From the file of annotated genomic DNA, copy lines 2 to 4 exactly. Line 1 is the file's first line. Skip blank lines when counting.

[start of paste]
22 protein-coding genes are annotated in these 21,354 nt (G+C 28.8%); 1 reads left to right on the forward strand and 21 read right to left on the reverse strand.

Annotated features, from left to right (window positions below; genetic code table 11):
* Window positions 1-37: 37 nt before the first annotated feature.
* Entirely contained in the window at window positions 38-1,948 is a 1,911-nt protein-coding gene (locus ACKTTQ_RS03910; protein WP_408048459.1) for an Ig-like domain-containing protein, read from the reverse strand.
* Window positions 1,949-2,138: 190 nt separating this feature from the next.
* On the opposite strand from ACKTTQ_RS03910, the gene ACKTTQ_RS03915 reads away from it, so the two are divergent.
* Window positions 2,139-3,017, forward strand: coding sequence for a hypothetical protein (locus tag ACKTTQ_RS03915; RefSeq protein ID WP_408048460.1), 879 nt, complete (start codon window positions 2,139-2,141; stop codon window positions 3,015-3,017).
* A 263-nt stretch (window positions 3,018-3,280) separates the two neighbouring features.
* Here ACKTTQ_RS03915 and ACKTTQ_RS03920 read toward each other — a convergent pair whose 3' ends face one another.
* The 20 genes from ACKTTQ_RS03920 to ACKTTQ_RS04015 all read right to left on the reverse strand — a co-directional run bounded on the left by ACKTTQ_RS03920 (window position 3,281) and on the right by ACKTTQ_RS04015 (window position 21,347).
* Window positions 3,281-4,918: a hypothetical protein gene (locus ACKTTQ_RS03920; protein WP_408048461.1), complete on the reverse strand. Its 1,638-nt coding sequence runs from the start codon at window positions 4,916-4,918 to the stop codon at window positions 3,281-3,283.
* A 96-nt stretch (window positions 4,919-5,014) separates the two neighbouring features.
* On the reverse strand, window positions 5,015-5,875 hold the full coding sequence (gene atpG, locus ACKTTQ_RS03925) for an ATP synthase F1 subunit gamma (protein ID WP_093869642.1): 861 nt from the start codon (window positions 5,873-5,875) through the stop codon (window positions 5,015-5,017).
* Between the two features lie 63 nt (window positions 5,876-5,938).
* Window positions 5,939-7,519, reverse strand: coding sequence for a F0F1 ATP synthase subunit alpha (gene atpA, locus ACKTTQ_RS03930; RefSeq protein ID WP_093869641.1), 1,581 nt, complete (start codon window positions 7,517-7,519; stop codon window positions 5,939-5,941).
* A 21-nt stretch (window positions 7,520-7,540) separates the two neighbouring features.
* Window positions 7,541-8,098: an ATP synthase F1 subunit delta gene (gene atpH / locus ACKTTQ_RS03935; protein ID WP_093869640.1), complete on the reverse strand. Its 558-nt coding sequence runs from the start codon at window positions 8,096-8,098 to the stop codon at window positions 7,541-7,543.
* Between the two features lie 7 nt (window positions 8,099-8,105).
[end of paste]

Annotated features, from left to right (window positions below; genetic code table 11):
* Window positions 1-37: 37 nt before the first annotated feature.
* Entirely contained in the window at window positions 38-1,948 is a 1,911-nt protein-coding gene (locus ACKTTQ_RS03910; protein WP_408048459.1) for an Ig-like domain-containing protein, read from the reverse strand.